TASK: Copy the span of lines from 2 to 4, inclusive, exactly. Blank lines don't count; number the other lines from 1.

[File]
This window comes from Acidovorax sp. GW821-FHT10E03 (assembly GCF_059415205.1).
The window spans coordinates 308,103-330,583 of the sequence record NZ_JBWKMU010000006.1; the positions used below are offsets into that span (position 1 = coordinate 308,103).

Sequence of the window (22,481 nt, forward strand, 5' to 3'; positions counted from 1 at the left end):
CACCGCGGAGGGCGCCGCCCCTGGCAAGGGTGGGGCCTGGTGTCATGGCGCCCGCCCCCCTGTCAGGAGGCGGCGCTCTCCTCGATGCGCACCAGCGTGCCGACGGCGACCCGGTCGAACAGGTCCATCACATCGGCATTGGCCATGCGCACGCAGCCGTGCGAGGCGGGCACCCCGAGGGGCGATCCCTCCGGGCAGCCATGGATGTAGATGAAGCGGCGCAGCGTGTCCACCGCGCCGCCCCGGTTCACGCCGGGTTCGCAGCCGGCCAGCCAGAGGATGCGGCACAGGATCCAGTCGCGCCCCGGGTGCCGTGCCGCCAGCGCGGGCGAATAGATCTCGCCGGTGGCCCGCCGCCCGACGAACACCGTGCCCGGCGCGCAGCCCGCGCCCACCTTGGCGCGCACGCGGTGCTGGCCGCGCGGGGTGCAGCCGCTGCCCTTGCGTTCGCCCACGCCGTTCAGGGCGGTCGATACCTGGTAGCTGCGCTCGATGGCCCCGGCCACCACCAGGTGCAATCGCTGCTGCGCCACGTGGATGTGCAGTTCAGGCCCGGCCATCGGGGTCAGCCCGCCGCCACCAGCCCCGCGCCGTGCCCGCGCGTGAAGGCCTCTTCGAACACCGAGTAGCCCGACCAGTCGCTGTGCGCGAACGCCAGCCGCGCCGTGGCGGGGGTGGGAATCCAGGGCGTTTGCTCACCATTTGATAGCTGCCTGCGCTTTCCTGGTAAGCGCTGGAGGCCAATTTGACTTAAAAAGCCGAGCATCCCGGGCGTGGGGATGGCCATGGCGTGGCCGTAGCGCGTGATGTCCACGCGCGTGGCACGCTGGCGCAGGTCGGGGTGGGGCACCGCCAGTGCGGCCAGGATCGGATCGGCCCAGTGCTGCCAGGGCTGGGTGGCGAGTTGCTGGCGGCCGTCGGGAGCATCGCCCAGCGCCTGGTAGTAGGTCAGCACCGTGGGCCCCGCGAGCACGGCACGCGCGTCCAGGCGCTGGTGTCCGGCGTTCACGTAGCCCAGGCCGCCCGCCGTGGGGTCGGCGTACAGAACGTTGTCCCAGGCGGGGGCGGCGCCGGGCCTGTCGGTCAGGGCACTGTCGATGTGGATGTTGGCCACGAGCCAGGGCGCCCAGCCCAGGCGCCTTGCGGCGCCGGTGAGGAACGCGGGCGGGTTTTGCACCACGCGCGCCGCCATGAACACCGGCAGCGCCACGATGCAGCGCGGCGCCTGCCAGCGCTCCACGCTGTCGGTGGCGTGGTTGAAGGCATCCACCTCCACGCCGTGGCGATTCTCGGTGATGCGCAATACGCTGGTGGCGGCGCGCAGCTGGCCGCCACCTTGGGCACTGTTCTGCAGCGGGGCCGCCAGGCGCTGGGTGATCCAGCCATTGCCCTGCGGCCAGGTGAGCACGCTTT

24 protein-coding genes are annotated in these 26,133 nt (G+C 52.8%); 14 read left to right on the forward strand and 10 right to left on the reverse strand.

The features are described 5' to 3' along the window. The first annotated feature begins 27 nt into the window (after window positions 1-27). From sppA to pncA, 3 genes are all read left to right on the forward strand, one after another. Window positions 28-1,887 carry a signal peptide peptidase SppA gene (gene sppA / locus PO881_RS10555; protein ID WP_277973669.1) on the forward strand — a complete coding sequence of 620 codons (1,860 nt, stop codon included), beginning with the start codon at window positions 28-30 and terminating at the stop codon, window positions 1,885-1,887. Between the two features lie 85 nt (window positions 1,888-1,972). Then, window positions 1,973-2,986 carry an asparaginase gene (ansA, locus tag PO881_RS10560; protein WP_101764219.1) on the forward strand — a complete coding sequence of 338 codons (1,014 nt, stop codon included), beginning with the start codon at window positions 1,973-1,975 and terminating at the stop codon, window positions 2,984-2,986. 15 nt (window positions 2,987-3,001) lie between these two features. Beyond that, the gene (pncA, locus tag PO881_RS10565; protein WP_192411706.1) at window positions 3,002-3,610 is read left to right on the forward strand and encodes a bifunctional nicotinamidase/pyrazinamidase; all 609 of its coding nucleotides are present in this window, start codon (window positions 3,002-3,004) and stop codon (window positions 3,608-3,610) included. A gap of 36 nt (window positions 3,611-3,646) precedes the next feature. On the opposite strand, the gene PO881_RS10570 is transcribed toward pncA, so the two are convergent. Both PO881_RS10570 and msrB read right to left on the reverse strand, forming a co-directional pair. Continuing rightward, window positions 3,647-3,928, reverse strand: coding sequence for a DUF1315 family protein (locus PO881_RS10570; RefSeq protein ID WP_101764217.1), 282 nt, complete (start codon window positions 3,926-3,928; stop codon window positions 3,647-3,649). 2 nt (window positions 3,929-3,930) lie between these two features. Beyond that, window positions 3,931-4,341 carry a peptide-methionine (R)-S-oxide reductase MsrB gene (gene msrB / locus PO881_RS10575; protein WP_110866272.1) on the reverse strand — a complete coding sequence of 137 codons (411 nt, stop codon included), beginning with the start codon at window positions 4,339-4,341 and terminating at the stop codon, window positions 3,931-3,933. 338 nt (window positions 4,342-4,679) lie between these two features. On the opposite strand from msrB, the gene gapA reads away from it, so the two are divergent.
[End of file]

The window spans coordinates 308,103-330,583 of the sequence record NZ_JBWKMU010000006.1; the positions used below are offsets into that span (position 1 = coordinate 308,103).

Sequence of the window (22,481 nt, forward strand, 5' to 3'; positions counted from 1 at the left end):
CACCGCGGAGGGCGCCGCCCCTGGCAAGGGTGGGGCCTGGTGTCATGGCGCCCGCCCCCCTGTCAGGAGGCGGCGCTCTCCTCGATGCGCACCAGCGTGCCGACGGCGACCCGGTCGAACAGGTCCATCACATCGGCATTGGCCATGCGCACGCAGCCGTGCGAGGCGGGCACCCCGAGGGGCGATCCCTCCGGGCAGCCATGGATGTAGATGAAGCGGCGCAGCGTGTCCACCGCGCCGCCCCGGTTCACGCCGGGTTCGCAGCCGGCCAGCCAGAGGATGCGGCACAGGATCCAGTCGCGCCCCGGGTGCCGTGCCGCCAGCGCGGGCGAATAGATCTCGCCGGTGGCCCGCCGCCCGACGAACACCGTGCCCGGCGCGCAGCCCGCGCCCACCTTGGCGCGCACGCGGTGCTGGCCGCGCGGGGTGCAGCCGCTGCCCTTGCGTTCGCCCACGCCGTTCAGGGCGGTCGATACCTGGTAGCTGCGCTCGATGGCCCCGGCCACCACCAGGTGCAATCGCTGCTGCGCCACGTGGATGTGCAGTTCAGGCCCGGCCATCGGGGTCAGCCCGCCGCCACCAGCCCCGCGCCGTGCCCGCGCGTGAAGGCCTCTTCGAACACCGAGTAGCCCGACCAGTCGCTGTGCGCGAACGCCAGCCGCGCCGTGGCGGGGGTGGGAATCCAGGGCGTTTGCTCACCATTTGATAGCTGCCTGCGCTTTCCTGGTAAGCGCTGGAGGCCAATTTGACTTAAAAAGCCGAGCATCCCGGGCGTGGGGATGGCCATGGCGTGGCCGTAGCGCGTGATGTCCACGCGCGTGGCACGCTGGCGCAGGTCGGGGTGGGGCACCGCCAGTGCGGCCAGGATCGGATCGGCCCAGTGCTGCCAGGGCTGGGTGGCGAGTTGCTGGCGGCCGTCGGGAGCATCGCCCAGCGCCTGGTAGTAGGTCAGCACCGTGGGCCCCGCGAGCACGGCACGCGCGTCCAGGCGCTGGTGTCCGGCGTTCACGTAGCCCAGGCCGCCCGCCGTGGGGTCGGCGTACAGAACGTTGTCCCAGGCGGGGGCGGCGCCGGGCCTGTCGGTCAGGGCACTGTCGATGTGGATGTTGGCCACGAGCCAGGGCGCCCAGCCCAGGCGCCTTGCGGCGCCGGTGAGGAACGCGGGCGGGTTTTGCACCACGCGCGCCGCCATGAACACCGGCAGCGCCACGATGCAGCGCGGCGCCTGCCAGCGCTCCACGCTGTCGGTGGCGTGGTTGAAGGCATCCACCTCCACGCCGTGGCGATTCTCGGTGATGCGCAATACGCTGGTGGCGGCGCGCAGCTGGCCGCCACCTTGGGCACTGTTCTGCAGCGGGGCCGCCAGGCGCTGGGTGATCCAGCCATTGCCCTGCGGCCAGGTGAGCACGCTTT